Take a look! The illuminated gore of the Ferrara Scroll of Esther
The Scroll of Esther is different from other the other books in the Hebrew Bible. Not only is God not mentioned at all in its pages, but Halacha (Jewish religious law) allows the Scroll of Esther to be illustrated without rendering it unkosher. Thanks to this, there are dozens of illustrated scrolls of the Book of Esther.
The Banquet of Queen Vashti from the Esther Scroll of Ferrara
Among the treasures within the collections of the National Library of Israel, there is a unique Scroll of Esther, which is over 400-years-old. What is particularly interesting about the scroll, inscribed in 1617, are the illustrations that adorn it.
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They seem almost cartoonish, and the scribe and illustrator, Moshe Ben Avraham Pascarol, was not afraid to look directly at the atrocities described in the scroll, and accentuate them in order to achieve a dramatic effect. Many of the violent scenes, such as the decapitation of Vashti as well as the hanging of Haman and his sons, are graphically illustrated on the pages. The promotion of modesty are also apparent. While the violence and colorful gore are celebrated, the sexual aspect of the Scroll of Esther is completely downplayed.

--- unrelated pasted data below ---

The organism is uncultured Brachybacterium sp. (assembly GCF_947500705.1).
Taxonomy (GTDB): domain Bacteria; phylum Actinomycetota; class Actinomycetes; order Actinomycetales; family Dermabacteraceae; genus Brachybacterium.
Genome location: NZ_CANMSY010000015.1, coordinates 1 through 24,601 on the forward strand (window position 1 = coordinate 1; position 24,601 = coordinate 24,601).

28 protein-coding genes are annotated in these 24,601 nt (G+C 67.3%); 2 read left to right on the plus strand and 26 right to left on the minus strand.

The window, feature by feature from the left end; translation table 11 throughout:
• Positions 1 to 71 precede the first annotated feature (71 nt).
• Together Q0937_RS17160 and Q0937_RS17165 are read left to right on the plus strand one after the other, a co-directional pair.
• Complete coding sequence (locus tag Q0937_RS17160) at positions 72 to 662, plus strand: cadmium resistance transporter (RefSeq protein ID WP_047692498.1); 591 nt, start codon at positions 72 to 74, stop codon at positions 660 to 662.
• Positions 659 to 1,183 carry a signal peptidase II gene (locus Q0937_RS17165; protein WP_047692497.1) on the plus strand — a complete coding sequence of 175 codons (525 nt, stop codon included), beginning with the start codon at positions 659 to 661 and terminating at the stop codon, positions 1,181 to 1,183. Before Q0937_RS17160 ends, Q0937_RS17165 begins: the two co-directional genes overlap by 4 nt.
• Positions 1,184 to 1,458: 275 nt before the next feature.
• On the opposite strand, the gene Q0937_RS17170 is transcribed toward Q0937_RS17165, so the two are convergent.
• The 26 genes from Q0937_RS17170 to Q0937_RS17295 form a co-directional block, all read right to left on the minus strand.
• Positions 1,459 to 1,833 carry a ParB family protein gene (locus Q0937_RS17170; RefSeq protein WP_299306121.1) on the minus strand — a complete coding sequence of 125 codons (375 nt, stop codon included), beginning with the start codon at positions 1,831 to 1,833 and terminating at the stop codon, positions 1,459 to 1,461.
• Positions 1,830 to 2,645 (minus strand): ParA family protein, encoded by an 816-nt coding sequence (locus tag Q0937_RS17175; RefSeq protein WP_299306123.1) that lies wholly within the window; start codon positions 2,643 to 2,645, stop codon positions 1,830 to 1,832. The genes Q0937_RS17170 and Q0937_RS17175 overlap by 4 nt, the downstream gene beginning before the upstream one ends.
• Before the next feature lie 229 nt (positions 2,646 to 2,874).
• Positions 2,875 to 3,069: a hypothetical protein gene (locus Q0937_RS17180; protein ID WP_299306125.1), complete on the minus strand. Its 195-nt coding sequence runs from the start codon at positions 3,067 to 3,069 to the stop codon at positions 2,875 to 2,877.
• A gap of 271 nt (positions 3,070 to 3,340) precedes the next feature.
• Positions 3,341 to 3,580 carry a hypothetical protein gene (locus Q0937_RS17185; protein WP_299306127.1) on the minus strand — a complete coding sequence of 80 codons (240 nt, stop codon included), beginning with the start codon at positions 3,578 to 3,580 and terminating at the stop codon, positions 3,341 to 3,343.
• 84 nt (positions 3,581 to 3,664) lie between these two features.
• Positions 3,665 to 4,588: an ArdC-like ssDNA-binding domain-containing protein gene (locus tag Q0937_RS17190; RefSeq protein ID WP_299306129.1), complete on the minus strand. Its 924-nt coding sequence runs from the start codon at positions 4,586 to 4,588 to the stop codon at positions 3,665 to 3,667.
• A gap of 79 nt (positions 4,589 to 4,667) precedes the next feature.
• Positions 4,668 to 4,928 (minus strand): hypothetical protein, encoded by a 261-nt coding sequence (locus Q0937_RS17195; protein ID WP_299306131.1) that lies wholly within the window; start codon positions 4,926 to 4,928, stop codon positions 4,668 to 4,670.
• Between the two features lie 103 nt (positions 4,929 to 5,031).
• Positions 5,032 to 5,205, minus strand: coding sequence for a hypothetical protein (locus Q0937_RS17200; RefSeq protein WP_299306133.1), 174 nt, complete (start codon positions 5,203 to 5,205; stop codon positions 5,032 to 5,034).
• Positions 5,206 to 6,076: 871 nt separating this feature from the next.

Each illustration ascribed to a verse in the Scroll of Esther illuminates it in a certain light. But one illustration is known to be inspired from other sources beyond the Scroll of Esther; in the illustration, there are three children asked to interpret what is happening, and there are three additional verses, taken from all other books in the Bible.
The third verse is the most telling — “I will wreak My vengeance on Edom through My people Israel” (Ezekiel 25:14).
This statement reveals a deliberate message from the illustrator. Traditionally, the nation of Edom is linked not with Persia (the kingdom mentioned in the Book of Esther), but with the Roman Empire, and all of Christendom.
Since the scroll is Italian and influenced with paintings of figures from the Italian Renaissance, the hidden message of the scribe and illustrator was very likely there for the Jews of Italy to interpret.